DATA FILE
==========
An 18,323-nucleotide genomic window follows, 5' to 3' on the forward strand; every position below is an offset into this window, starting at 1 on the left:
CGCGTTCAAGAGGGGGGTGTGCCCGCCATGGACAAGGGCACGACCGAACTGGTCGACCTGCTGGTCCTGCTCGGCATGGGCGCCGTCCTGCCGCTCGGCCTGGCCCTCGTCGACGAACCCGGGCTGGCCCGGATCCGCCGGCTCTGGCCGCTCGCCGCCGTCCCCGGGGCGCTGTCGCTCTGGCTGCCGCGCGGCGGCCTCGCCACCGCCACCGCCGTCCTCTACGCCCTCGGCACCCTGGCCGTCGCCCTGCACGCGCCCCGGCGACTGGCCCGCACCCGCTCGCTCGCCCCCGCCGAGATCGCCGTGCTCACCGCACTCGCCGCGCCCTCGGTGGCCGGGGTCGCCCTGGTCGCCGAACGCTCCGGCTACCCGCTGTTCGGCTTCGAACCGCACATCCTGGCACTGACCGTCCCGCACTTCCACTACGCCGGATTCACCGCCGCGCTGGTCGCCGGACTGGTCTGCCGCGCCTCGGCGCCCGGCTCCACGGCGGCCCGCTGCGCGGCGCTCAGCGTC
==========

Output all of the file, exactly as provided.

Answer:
An 18,323-nucleotide genomic window follows, 5' to 3' on the forward strand; every position below is an offset into this window, starting at 1 on the left:
CGCGTTCAAGAGGGGGGTGTGCCCGCCATGGACAAGGGCACGACCGAACTGGTCGACCTGCTGGTCCTGCTCGGCATGGGCGCCGTCCTGCCGCTCGGCCTGGCCCTCGTCGACGAACCCGGGCTGGCCCGGATCCGCCGGCTCTGGCCGCTCGCCGCCGTCCCCGGGGCGCTGTCGCTCTGGCTGCCGCGCGGCGGCCTCGCCACCGCCACCGCCGTCCTCTACGCCCTCGGCACCCTGGCCGTCGCCCTGCACGCGCCCCGGCGACTGGCCCGCACCCGCTCGCTCGCCCCCGCCGAGATCGCCGTGCTCACCGCACTCGCCGCGCCCTCGGTGGCCGGGGTCGCCCTGGTCGCCGAACGCTCCGGCTACCCGCTGTTCGGCTTCGAACCGCACATCCTGGCACTGACCGTCCCGCACTTCCACTACGCCGGATTCACCGCCGCGCTGGTCGCCGGACTGGTCTGCCGCGCCTCGGCGCCCGGCTCCACGGCGGCCCGCTGCGCGGCGCTCAGCGTC